“It’s so much easier to be vulnerable and talk about your experiences about COVID with a complete stranger than it is sometimes with family. And your friends generally get tired of hearing the same thing,” she said. “It feels nice knowing that other people are feeling the same way as you are feeling and can relate.”

In the past year, friend-finding platform Kinnd has built a Facebook group with roughly 8,500 members where people can share what they have to offer a would-be companion, and what they expect in return. The Toronto-based startup also offers paid mate-matching services through its website, and is planning to launch an app in coming months, said CEO Laura Whitney Sniderman.

Sniderman said she founded Kinnd with the goal of facilitating the kinds of meaningful connections that are often neglected in the bustle of modern life. But the seclusion of social distancing seems to have reminded people of the relationships they’re missing, spurring some to reconnect with old pals or search for new ones, she said.

“For the first time ever, the world is opening up and destigmatizing the conversation of loneliness and making it much more normalized to reach out and to recognize this deep-seated need for connection,” said Sniderman, who has a background in clinical psychology.

Close friendships seem to have suffered the greatest strain during the pandemic, with about a quarter of Canadians rating these familiar ties as “only fair” or worse, according to an online survey released by Angus Reid last fall.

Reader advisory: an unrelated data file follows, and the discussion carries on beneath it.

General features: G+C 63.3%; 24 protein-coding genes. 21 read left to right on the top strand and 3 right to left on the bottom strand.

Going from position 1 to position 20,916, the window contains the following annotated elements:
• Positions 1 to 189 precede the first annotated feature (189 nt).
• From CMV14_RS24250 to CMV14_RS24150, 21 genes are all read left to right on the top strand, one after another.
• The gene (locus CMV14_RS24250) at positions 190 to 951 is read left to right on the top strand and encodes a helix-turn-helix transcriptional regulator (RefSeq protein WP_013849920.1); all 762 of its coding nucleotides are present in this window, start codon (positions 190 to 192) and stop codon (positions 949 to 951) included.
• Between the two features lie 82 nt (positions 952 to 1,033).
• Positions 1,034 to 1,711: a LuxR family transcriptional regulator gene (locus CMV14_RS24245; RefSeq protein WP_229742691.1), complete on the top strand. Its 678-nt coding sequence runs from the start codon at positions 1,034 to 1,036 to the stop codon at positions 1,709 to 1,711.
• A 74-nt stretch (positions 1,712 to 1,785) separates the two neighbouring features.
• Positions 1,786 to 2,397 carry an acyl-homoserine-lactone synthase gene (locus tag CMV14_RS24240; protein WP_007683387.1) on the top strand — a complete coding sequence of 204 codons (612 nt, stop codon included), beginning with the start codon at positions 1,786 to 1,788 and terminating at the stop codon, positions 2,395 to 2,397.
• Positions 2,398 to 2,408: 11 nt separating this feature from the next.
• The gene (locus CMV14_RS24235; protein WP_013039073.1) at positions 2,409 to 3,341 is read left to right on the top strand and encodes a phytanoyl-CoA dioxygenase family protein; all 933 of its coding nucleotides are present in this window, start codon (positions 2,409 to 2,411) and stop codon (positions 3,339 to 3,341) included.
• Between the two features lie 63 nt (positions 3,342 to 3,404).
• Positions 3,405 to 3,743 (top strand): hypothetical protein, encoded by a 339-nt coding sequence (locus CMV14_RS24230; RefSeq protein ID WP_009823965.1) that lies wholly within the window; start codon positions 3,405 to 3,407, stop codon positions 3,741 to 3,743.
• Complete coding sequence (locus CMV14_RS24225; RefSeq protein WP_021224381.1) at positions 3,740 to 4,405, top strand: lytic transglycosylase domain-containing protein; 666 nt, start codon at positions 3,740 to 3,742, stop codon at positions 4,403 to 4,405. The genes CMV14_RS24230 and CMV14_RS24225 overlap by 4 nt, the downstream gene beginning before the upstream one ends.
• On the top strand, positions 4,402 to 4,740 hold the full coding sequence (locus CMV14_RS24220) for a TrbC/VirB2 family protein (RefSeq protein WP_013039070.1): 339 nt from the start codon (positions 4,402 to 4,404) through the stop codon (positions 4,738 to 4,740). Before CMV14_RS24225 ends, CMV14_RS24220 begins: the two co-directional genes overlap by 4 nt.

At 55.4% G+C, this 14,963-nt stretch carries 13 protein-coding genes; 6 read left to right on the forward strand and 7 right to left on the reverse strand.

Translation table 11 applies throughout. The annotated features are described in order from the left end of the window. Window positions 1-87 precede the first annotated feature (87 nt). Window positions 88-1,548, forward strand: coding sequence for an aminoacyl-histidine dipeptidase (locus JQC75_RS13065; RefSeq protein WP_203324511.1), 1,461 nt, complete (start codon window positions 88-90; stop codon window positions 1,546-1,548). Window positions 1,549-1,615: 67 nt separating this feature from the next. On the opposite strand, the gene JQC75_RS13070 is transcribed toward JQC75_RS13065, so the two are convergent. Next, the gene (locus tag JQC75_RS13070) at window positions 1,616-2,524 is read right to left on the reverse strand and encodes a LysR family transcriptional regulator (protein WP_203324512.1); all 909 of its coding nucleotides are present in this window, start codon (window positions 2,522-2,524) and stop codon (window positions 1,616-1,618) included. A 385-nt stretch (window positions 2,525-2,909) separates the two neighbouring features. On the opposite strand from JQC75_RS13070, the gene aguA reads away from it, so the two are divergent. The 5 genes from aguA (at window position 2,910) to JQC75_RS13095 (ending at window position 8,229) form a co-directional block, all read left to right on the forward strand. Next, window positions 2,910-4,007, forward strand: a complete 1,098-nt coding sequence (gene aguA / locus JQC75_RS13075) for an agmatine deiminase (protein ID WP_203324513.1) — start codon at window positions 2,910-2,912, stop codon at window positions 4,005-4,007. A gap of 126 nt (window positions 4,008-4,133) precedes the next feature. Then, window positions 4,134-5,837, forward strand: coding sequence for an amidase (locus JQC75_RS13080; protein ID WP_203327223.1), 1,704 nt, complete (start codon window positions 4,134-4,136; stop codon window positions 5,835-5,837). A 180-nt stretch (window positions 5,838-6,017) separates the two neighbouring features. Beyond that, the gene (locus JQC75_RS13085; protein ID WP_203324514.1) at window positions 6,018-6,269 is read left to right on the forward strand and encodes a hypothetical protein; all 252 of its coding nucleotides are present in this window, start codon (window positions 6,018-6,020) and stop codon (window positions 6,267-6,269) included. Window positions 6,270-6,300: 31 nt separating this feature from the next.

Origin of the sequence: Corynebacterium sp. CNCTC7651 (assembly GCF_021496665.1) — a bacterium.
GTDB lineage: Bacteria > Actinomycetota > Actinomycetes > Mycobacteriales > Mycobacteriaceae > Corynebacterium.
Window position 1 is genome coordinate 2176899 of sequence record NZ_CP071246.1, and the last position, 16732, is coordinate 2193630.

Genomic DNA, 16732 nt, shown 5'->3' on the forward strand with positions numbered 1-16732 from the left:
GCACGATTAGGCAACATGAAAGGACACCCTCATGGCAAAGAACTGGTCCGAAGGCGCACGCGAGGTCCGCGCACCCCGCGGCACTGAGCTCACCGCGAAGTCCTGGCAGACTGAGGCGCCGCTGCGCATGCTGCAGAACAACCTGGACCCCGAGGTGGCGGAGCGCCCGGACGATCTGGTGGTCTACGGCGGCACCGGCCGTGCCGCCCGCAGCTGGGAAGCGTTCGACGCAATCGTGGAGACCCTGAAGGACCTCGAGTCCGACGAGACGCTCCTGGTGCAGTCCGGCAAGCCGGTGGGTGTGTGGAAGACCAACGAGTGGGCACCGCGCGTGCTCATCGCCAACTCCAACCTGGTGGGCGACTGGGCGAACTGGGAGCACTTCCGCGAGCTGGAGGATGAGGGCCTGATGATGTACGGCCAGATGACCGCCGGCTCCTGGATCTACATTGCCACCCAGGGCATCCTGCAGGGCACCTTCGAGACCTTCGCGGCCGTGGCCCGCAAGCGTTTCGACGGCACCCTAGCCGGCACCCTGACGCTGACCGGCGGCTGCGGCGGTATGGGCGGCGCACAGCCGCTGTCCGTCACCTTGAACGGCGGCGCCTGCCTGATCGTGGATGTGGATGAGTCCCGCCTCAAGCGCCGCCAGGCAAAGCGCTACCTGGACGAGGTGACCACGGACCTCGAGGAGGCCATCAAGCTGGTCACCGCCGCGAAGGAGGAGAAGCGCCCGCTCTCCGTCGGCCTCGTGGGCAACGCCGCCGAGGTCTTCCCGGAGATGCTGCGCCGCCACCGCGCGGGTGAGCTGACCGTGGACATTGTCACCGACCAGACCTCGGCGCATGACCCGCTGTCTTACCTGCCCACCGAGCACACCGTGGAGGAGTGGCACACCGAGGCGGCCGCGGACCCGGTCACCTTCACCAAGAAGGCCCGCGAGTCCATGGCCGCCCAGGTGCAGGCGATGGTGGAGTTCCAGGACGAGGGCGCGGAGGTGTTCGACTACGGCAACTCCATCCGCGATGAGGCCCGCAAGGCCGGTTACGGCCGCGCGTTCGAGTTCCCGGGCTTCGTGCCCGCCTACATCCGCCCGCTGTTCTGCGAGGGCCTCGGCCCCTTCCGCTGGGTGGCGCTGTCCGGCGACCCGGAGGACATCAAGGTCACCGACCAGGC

Moreover, the non-profit found that a third of Canadians said they were struggling with both loneliness and social isolation in 2020, up by 10 per cent compared to 2019.

The COVID-19 crisis has not only taxed our closest connections, but severed many of the “weak ties” with people we don’t know that well, but who nonetheless play an important role in our sense of social cohesion, said Kate Mulligan, an assistant professor at University of Toronto’s Dalla Lana School of Public Health.

“(These are) the people that we saw in our neighborhoods and in our daily lives that we wouldn’t necessarily think of as our closest friends, but they were part of our sense of belonging to the community,” said Mulligan, citing examples such as the ticket collector on your daily commute or a fixture at your favourite coffee shop.

There’s research to suggest that loneliness can be as harmful to health as smoking, and has been linked to heightened risks of cardiovascular disease and even shorter lifespans, said Mulligan.

That’s why some health-care providers are taking a more holistic approach to treating their patients through “social prescribing,” which aims to reconnect people by referring them to community supports, she said.